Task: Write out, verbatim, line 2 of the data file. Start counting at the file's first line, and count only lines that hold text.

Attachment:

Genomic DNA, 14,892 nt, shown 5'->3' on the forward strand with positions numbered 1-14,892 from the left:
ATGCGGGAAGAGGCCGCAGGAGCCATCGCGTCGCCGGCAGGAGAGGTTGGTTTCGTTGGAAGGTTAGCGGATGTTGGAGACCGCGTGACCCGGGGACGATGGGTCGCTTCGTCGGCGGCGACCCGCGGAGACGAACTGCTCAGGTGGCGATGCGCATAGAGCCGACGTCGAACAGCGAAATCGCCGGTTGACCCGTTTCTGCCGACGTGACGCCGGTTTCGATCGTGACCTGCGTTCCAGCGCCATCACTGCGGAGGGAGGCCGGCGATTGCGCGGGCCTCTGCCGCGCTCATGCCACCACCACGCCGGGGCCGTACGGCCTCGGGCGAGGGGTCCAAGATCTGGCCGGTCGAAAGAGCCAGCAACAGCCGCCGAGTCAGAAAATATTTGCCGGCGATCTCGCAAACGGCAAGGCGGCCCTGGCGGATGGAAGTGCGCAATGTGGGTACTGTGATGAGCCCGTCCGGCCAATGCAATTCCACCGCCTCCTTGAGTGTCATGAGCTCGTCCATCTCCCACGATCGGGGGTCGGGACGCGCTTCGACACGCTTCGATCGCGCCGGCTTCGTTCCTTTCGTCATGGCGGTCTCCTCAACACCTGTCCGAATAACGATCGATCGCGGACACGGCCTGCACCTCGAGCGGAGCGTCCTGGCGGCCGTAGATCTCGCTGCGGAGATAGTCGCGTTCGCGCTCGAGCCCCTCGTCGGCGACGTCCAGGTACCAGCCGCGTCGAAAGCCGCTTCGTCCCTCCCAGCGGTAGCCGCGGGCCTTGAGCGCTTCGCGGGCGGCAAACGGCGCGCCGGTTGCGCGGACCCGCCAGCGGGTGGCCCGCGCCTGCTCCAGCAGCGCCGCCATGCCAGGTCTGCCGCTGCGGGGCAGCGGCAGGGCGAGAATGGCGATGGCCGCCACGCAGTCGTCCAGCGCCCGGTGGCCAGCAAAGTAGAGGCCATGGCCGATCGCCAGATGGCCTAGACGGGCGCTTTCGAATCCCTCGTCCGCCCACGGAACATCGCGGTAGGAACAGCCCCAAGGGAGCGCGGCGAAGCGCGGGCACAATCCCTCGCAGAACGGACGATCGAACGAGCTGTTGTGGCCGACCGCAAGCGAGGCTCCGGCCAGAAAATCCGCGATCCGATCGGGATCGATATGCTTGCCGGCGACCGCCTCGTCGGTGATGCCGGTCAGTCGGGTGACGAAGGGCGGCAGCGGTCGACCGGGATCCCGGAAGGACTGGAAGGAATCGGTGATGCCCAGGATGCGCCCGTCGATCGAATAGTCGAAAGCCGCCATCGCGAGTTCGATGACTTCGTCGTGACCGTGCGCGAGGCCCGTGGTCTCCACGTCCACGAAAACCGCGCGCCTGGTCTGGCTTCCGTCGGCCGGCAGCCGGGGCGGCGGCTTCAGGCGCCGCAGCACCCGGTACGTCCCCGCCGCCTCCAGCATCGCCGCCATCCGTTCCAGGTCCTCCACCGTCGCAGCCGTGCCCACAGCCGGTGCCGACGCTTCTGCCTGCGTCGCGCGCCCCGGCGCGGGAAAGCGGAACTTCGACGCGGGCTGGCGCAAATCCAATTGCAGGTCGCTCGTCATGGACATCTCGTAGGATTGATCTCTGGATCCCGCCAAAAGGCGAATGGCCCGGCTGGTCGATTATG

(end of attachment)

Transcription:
ATGCGGGAAGAGGCCGCAGGAGCCATCGCGTCGCCGGCAGGAGAGGTTGGTTTCGTTGGAAGGTTAGCGGATGTTGGAGACCGCGTGACCCGGGGACGATGGGTCGCTTCGTCGGCGGCGACCCGCGGAGACGAACTGCTCAGGTGGCGATGCGCATAGAGCCGACGTCGAACAGCGAAATCGCCGGTTGACCCGTTTCTGCCGACGTGACGCCGGTTTCGATCGTGACCTGCGTTCCAGCGCCATCACTGCGGAGGGAGGCCGGCGATTGCGCGGGCCTCTGCCGCGCTCATGCCACCACCACGCCGGGGCCGTACGGCCTCGGGCGAGGGGTCCAAGATCTGGCCGGTCGAAAGAGCCAGCAACAGCCGCCGAGTCAGAAAATATTTGCCGGCGATCTCGCAAACGGCAAGGCGGCCCTGGCGGATGGAAGTGCGCAATGTGGGTACTGTGATGAGCCCGTCCGGCCAATGCAATTCCACCGCCTCCTTGAGTGTCATGAGCTCGTCCATCTCCCACGATCGGGGGTCGGGACGCGCTTCGACACGCTTCGATCGCGCCGGCTTCGTTCCTTTCGTCATGGCGGTCTCCTCAACACCTGTCCGAATAACGATCGATCGCGGACACGGCCTGCACCTCGAGCGGAGCGTCCTGGCGGCCGTAGATCTCGCTGCGGAGATAGTCGCGTTCGCGCTCGAGCCCCTCGTCGGCGACGTCCAGGTACCAGCCGCGTCGAAAGCCGCTTCGTCCCTCCCAGCGGTAGCCGCGGGCCTTGAGCGCTTCGCGGGCGGCAAACGGCGCGCCGGTTGCGCGGACCCGCCAGCGGGTGGCCCGCGCCTGCTCCAGCAGCGCCGCCATGCCAGGTCTGCCGCTGCGGGGCAGCGGCAGGGCGAGAATGGCGATGGCCGCCACGCAGTCGTCCAGCGCCCGGTGGCCAGCAAAGTAGAGGCCATGGCCGATCGCCAGATGGCCTAGACGGGCGCTTTCGAATCCCTCGTCCGCCCACGGAACATCGCGGTAGGAACAGCCCCAAGGGAGCGCGGCGAAGCGCGGGCACAATCCCTCGCAGAACGGACGATCGAACGAGCTGTTGTGGCCGACCGCAAGCGAGGCTCCGGCCAGAAAATCCGCGATCCGATCGGGATCGATATGCTTGCCGGCGACCGCCTCGTCGGTGATGCCGGTCAGTCGGGTGACGAAGGGCGGCAGCGGTCGACCGGGATCCCGGAAGGACTGGAAGGAATCGGTGATGCCCAGGATGCGCCCGTCGATCGAATAGTCGAAAGCCGCCATCGCGAGTTCGATGACTTCGTCGTGACCGTGCGCGAGGCCCGTGGTCTCCACGTCCACGAAAACCGCGCGCCTGGTCTGGCTTCCGTCGGCCGGCAGCCGGGGCGGCGGCTTCAGGCGCCGCAGCACCCGGTACGTCCCCGCCGCCTCCAGCATCGCCGCCATCCGTTCCAGGTCCTCCACCGTCGCAGCCGTGCCCACAGCCGGTGCCGACGCTTCTGCCTGCGTCGCGCGCCCCGGCGCGGGAAAGCGGAACTTCGACGCGGGCTGGCGCAAATCCAATTGCAGGTCGCTCGTCATGGACATCTCGTAGGATTGATCTCTGGATCCCGCCAAAAGGCGAATGGCCCGGCTGGTCGATTATG